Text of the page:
Blog Archives

Florida Court Holds Rust and Corrosion is “Act of Nature”

A Florida court recently held that rust and corrosion of water pipes is an “act of nature,” and, thus, was excluded from coverage under a homeowner’s insurance policy. In Dodge v. People’s Trust Insurance Company, 2021 WL 2217299 (4th DCA Jun. 2, 2021), Florida’s Fourth District Court of Appeals defined “act of nature” as a naturally occurring force that does not require an uncontrollable or unpreventable event. About The Authors

Tagged with: , , , , , , , , , , ,
Posted in Act of Nature

A Look Inside Florida’s Recent Property Insurance Reform

Two years after implementing meaningful assignment of benefits reform, Florida enacted broader property insurance claim reform. On June 11, 2021, Governor DeSantis sign S.B. 76, which takes effect on July 1, 2021. S.B. 76 focuses on reducing insurance claim litigation by, amongst other things, requiring timely notice of claims, curtailing certain solicitation practices used by roofing contractors, and limiting the circumstances in which attorney’s fees can be awarded to policyholders in property insurance lawsuits. About The Authors

Tagged with: , , , , , , , , , , , , , , , , , , , ,
Posted in Property Insurance Reform

A Consequential Ruling: Florida Supreme Court Rejects Recovery of Consequential Damages in First-Party Breach of Contract Actions

In first-party breach of insurance contract actions, the parties oftentimes dispute whether the policyholder may seek damages that are not explicitly provided for in the policy, with the policyholder arguing such indirect damages flow from the alleged breach of contract. By doing so, policyholders blur the lines between breach of contract actions and bad faith actions. The Florida Supreme Court recently considered this issue in Citizens Property Insurance Corp. v. Manor House, LLC,[1]  and held that “extra-contractual, consequential damages are not available in a first-party breach of insurance contract action because the contractual amount due to the insured is the amount owed pursuant to the express terms and conditions of the insurance policy.” Manor House arose from a Hurricane Frances

Tagged with: , , , , , , , ,
Posted in Hurricane

Key Questions to Consider in Light of Operation Rubicon’s Investigation into Insurance Fraud in South Florida

Law enforcement in Miami-Dade County, Florida recently arrested nine individuals described by Florida Chief Financial Officer Jimmy Patronis as the “ringleaders of an elaborate fraud scheme” led by Barbara Maria Diaz de Villegas,[1] owner of the public adjusting company The Rubicon Group.[2]  The arrests were the result of a year-long investigation, known as “Operation Rubicon,” to investigate insurance fraud, and demonstrate that efforts are being made to curb insurance fraud in South Florida.  According to a February 2019 report from the Federal Trade Commission, Florida is ranked as the number one state for fraud and is home to 18 of the top 50 cities in the United States in terms of fraud reports.[3] The alleged fraud scheme involved public adjusters,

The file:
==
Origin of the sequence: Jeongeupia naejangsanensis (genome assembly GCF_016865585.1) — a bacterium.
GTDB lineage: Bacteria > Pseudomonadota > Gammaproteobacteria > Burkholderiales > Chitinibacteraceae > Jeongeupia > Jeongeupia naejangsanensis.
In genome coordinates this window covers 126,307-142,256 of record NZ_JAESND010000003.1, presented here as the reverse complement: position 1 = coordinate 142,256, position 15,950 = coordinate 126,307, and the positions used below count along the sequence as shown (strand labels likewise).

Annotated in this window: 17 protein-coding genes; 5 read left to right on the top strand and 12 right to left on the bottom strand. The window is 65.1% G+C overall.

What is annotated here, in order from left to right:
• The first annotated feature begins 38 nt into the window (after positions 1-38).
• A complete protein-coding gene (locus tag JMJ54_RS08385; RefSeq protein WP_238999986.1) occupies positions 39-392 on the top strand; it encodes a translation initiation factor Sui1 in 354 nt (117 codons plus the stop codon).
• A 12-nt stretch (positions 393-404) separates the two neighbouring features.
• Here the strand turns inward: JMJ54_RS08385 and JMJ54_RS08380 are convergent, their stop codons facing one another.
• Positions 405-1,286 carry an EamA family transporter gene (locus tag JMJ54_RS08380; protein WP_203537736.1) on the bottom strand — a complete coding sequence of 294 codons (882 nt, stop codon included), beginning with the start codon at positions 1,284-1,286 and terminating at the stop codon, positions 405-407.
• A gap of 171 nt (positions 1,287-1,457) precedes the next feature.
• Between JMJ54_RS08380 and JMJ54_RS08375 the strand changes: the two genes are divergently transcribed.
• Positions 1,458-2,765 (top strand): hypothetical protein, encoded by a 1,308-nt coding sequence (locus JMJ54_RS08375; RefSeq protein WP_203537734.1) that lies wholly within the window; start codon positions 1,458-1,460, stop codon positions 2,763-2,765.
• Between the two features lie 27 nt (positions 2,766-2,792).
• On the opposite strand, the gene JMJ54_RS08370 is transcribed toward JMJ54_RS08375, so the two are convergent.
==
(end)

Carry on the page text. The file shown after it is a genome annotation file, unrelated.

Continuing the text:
Tagged with: , , , , , ,
Posted in Water

Florida’s “Assignment of Benefits” Bill: A Guide Through the New Statutory Framework

This week, after 7 years of failed efforts, the Florida Legislature passed a meaningful Assignment of Benefits (“AOB”) reform bill.  Florida Governor Ron DeSantis announced yesterday that he would sign the legislation designed to cut back on abusive AOBs, a practice that has plagued the hurricane-prone state. In recent years, many contractors have taken advantage of Florida’s unique one-way attorney’s fee shifting statute for insurance coverage litigation. This rule has incentivized contractors to, via the assignment of benefits mechanism, charge property owners outlandish amounts and to then pursue needless, sometimes frivolous, and always expensive litigation against insurance companies. Florida H.B. 7065, expected to take effect July 1, 2019, makes several key statutory changes designed to curb AOB practices. We discuss

Tagged with: , , , , , , , ,
Posted in Assignment of Benefits

Eleventh Circuit Holds Attorneys’ Fees Are Not Warranted Where Policyholder Filed Suit Instead of Undergoing Appraisal

The Eleventh Circuit, in J.P.F.D. Investment Corp. v. United Specialty Insurance Co., recently affirmed a district court’s denial of statutory attorneys’ fees to a policyholder that, to resolve a disagreement over the amount of loss, filed suit against its insurer instead of participating in appraisal.[1] In Florida, policyholder attorneys are often quick to file lawsuits against insurers in order to trigger statutory fee shifting. Florida Statutes § 627.428 provides: (1) Upon the rendition of a judgment or decree by any of the courts of this state against an insurer and in favor of any named or omnibus insured or the named beneficiary under a policy or contract executed by the insurer, the trial court . . .  shall adjudge or decree